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Intrinsic Factors Influencing the Infection by Helminth Parasites in Horses under an Oceanic Climate Area (NW Spain)

DOI: 10.1155/2009/616173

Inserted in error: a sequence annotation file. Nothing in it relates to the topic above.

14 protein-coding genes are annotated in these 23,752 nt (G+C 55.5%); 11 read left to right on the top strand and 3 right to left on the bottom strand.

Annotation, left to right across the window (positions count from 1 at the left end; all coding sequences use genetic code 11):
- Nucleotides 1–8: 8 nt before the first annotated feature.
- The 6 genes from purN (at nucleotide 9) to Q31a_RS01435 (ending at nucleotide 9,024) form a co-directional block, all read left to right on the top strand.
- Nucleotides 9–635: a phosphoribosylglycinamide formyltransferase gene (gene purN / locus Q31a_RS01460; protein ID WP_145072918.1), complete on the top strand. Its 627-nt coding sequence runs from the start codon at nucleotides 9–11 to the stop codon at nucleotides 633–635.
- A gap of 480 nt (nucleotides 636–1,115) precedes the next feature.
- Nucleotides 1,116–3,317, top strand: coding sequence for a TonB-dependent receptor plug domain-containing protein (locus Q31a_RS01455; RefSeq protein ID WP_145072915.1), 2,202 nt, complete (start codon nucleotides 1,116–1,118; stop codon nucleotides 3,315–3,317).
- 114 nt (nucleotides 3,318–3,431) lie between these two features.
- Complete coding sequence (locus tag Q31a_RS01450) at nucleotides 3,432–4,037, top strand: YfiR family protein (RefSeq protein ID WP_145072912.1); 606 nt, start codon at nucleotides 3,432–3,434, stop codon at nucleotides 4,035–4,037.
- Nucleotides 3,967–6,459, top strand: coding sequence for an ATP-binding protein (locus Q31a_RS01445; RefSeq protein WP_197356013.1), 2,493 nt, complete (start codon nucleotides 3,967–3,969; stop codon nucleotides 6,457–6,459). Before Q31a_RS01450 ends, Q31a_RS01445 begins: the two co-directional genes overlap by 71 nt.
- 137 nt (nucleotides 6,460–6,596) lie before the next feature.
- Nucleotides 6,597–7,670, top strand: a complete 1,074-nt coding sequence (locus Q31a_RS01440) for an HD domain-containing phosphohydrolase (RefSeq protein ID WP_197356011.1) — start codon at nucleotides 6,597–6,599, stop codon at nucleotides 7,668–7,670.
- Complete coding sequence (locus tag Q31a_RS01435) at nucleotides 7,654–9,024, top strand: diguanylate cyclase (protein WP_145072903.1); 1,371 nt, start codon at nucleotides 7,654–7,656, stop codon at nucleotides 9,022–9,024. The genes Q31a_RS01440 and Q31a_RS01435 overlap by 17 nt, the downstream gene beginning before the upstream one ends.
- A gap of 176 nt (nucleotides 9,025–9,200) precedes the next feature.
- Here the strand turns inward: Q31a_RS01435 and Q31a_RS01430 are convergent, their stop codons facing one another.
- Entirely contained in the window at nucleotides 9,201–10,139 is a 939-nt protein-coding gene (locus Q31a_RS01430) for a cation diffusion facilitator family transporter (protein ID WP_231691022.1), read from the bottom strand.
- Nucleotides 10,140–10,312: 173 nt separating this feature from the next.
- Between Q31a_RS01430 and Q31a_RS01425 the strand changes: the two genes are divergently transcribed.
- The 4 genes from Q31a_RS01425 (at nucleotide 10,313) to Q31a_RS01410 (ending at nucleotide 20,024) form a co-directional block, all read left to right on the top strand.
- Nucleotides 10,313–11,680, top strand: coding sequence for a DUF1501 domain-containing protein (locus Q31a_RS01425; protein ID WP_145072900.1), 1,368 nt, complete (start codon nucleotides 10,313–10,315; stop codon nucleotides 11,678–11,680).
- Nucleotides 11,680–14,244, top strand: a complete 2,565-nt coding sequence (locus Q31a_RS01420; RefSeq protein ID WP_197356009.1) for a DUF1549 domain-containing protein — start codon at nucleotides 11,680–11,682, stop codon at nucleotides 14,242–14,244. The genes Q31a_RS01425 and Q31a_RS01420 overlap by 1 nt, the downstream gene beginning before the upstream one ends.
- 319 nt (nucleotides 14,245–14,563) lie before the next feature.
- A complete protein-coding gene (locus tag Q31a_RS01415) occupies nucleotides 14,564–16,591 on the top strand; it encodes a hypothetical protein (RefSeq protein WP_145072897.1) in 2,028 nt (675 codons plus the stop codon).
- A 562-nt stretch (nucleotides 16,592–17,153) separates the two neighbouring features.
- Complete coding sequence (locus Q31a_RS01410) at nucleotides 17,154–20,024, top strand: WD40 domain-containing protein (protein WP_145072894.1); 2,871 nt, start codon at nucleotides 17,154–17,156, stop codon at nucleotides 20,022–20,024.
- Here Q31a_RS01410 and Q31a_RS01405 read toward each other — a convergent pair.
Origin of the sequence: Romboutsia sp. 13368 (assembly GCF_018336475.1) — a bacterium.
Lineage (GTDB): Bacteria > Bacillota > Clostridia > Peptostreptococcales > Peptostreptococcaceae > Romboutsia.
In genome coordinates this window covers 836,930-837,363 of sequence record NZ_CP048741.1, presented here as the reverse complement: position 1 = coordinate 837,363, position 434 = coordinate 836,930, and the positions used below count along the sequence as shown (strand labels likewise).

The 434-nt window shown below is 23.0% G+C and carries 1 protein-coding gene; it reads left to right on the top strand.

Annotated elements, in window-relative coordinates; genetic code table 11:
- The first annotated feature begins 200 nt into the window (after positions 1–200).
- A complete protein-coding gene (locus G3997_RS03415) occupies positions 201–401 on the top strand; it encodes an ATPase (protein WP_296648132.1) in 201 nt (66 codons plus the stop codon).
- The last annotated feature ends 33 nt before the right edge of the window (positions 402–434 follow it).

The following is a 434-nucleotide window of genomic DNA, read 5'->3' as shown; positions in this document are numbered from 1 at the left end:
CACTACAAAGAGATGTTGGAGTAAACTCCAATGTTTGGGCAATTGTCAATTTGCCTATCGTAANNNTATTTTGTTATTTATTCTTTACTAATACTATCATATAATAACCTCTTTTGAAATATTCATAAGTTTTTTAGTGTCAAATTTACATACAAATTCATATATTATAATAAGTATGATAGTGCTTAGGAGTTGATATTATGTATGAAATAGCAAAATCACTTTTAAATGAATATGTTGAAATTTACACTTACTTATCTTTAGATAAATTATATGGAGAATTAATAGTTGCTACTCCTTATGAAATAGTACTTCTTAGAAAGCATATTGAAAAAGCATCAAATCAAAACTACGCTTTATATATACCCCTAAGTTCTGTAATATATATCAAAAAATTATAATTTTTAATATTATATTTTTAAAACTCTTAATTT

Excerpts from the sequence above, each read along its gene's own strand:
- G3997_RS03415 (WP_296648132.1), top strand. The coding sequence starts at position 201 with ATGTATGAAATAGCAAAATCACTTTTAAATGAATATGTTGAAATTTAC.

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A coprological survey to determine the influence of some intrinsic factors (breed, age, and sex) on the infection by helminth parasites in equine livestock (=418) under an oceanic climate area (NW Spain) was conducted. Faecal samples were individually collected and analyzed by the coprological techniques. The main strongylid genera identified were Trichonema and Cyalocephalus spp (small strongyles) and Strongylus and Triodontophorus (large strongyles). The prevalence of gastrointestinal nematode was 89% (95% CI 86, 92) and 1% cestoda (0, 2). The percentage of horses with strongyloid parasites was 89% (86, 92), 11% (8, 14) for Parascaris, and 3% (1, 5) for Oxyuris. The highest prevalence for ascariosis was observed in the youngest horses (<3 years), for oxyurosis in the >10 years animals, and for strongylosis in the 3–10 years ones. Females were significantly more parasitized than males. A negative correlation between the age and the egg-excretion of ascarids and strongyles was recorded. The autochthonous and the English Pure Blood horses were the most parasitized. We concluded that the infections by helminths, especially the strongyloids, are significantly common in the region, so that greater importance should be given to this situation.


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